Test Design


Security Testing: What Fresh Hell Is This?

Testing an application or code for security vulnerabilities is downright difficult—sometimes almost impossible. That is why Linda Hayes, a QA expert, is always searching for new tools that can help her test like a security expert. Linda discusses some of the challenges developers, QA analysts, and testers face when trying to ensure that software is secure. She also offers some solutions that simplify security testing.

Linda Hayes's picture Linda Hayes
Hidden Messages

A defect management system contains data such as how many defects have been raised, the priority and severity of individual defects, and even who is raising them. This information is regularly used by program and test management to guide decision making. In this article, Dan Minkin proves that an experienced test manager can gather useful information by looking at more than just the defect management system's data.

Dan Minkin
table differentiate analysis results from design results How Early Interface Analysis Reduces Risk

Analyzing a project's interface requirements often starts late and focuses--sometimes exclusively—on creating a snazzy user interface. But failing to conduct interface analysis in a early increases the risk of project delays, overruns, and even failure. In this column, Mary Gorman makes the case for investing in interface analysis by explaining what it is and how it reduces the risk in software projects.

Mary Gorman's picture Mary Gorman
The Case for Cooperation between White-Box and Black-Box Test Tools

Although white box and black box testing both produce good results, they are more reliable when done together. Bryan Sullivan lists the strengths and weaknesses of each testing approach and how gray box" testing should be in your testing strategy.

Bryan Sullivan's picture Bryan Sullivan
Testing is Essential to Agile SCM

Rather than being an afterthought for SCM, an appropriate testing strategy is what enables an SCM in an agile environment. To be more agile, you need to avoid the silo-based perspective of development, SCM, and testing being three different disciplines. Instead, think about how the processes in one part of your development ecosystem affects what you can do in the others.

table for test execution Planning the Endgame

What can a test manager do when a project manager says, "Test faster!" or tries to cut the amount of testing to meet a project release date? Fiona Charles says that you can argue for the time and resources you need by incorporating the endgame into your estimations. In this week's column, Fiona details how to structure a winning argument by paying close attention to all the activities that occur during testing.

Fiona Charles's picture Fiona Charles
Changing the QA Mindset for Rich Internet Applications

Today's Rich Internet Applications (RIAs) bear about as much resemblance to the early Web sites of the 1990s as today's cars bear to a Model T. While the principle may be the same, the underlying technology is radically different. While safety testing for automobiles has improved significantly in the past hundred years, though, Web-application testing remains stuck in a 1990s mindset. In this week's column, Bryan Sullivan explains that QA must change its testing approach in order to maintain the security of the code.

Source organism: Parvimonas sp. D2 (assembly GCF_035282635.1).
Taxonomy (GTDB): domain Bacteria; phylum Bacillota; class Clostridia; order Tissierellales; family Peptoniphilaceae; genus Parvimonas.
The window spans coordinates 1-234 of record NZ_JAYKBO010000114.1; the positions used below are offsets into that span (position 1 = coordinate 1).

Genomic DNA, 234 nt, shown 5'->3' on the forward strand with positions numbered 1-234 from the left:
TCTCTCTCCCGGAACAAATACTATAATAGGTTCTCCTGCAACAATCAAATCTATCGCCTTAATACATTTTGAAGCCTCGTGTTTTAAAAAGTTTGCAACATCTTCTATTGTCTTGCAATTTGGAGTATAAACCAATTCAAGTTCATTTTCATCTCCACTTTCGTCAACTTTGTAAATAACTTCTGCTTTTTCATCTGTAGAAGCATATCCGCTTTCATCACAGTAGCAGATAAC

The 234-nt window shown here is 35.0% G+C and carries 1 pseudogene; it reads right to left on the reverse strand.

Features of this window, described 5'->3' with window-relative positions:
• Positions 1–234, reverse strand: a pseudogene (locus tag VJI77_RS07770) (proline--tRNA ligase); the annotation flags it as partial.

Bryan Sullivan's picture Bryan Sullivan
What Not to Test When It's Not Your Code

This article is a continuation of a previous write-up on "What to Test When It's Not Your Code." As mentioned previously, test strategies should be radically different and flexible when it comes to testing code delivered by any vendor external to an organization. Similarly, the rationale behind deciding what does not need to be tested or what is given the lowest testing priority for external software products should be radically different from the rationale practiced for in-house software products. The reason for the differences has a lot to do with the risk posed by the third-party application on the daily operations of the organization. Also, the credibility of the vendors can play a major role when deciding what takes a lower priority in testing.

Ipsita Chatterjee
A Game Plan for Rapid Test Planning

Rapid test planning is a process of cultivating test ideas within minutes, rather than days. It's opposed to rigorous test planning, which may strive to document every test possibility. The mission is to get testing on the road now, finding critical things to test, and getting important information to stakeholders quickly. In this article, Jon Bach explains how easy it can be to tackle a rapid test plan once you've got a strategy in mind.

Jon Bach's picture Jon Bach
Looks Do Matter

In a previous article published on this site, "Testing the Bold and the Beautiful" (May 2001), the author received many thoughtful comments and questions about the importance of aesthetics in software. This paper was inspired in part from those questions. It clarifies the difference between aesthetic testing and usability testing. The paper makes the business case for "beauty testing" and argues that an ugly UI can undermine the bottom line. It offers methods and a survey-template for successful aesthetic testing. The paper concludes with a list of "Facts and Myths, Dos and Don'ts."

Yogita Sahoo's picture Yogita Sahoo


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